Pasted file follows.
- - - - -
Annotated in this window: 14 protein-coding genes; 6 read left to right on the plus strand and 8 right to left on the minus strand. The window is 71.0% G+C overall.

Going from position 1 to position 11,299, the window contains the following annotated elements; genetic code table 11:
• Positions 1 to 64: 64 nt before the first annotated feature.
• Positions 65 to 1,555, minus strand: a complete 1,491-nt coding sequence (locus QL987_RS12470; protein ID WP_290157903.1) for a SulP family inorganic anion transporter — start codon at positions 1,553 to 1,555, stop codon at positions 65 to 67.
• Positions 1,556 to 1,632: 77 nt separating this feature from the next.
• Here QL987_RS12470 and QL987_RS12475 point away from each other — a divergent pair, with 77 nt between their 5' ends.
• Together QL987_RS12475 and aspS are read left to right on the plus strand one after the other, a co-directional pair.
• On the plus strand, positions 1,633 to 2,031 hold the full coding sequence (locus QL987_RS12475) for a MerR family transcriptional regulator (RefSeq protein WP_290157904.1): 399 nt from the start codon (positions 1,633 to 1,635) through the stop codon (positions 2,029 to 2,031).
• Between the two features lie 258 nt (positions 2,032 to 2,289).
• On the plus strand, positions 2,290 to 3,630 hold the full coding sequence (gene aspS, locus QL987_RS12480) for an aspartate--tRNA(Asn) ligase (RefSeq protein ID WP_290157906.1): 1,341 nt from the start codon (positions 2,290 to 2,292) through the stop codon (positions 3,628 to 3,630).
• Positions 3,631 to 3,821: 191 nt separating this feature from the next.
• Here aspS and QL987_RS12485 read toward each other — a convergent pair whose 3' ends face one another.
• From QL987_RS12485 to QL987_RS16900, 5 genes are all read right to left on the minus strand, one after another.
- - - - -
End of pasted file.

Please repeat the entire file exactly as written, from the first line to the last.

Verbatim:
Annotated in this window: 14 protein-coding genes; 6 read left to right on the plus strand and 8 right to left on the minus strand. The window is 71.0% G+C overall.

Going from position 1 to position 11,299, the window contains the following annotated elements; genetic code table 11:
• Positions 1 to 64: 64 nt before the first annotated feature.
• Positions 65 to 1,555, minus strand: a complete 1,491-nt coding sequence (locus QL987_RS12470; protein ID WP_290157903.1) for a SulP family inorganic anion transporter — start codon at positions 1,553 to 1,555, stop codon at positions 65 to 67.
• Positions 1,556 to 1,632: 77 nt separating this feature from the next.
• Here QL987_RS12470 and QL987_RS12475 point away from each other — a divergent pair, with 77 nt between their 5' ends.
• Together QL987_RS12475 and aspS are read left to right on the plus strand one after the other, a co-directional pair.
• On the plus strand, positions 1,633 to 2,031 hold the full coding sequence (locus QL987_RS12475) for a MerR family transcriptional regulator (RefSeq protein WP_290157904.1): 399 nt from the start codon (positions 1,633 to 1,635) through the stop codon (positions 2,029 to 2,031).
• Between the two features lie 258 nt (positions 2,032 to 2,289).
• On the plus strand, positions 2,290 to 3,630 hold the full coding sequence (gene aspS, locus QL987_RS12480) for an aspartate--tRNA(Asn) ligase (RefSeq protein ID WP_290157906.1): 1,341 nt from the start codon (positions 2,290 to 2,292) through the stop codon (positions 3,628 to 3,630).
• Positions 3,631 to 3,821: 191 nt separating this feature from the next.
• Here aspS and QL987_RS12485 read toward each other — a convergent pair whose 3' ends face one another.
• From QL987_RS12485 to QL987_RS16900, 5 genes are all read right to left on the minus strand, one after another.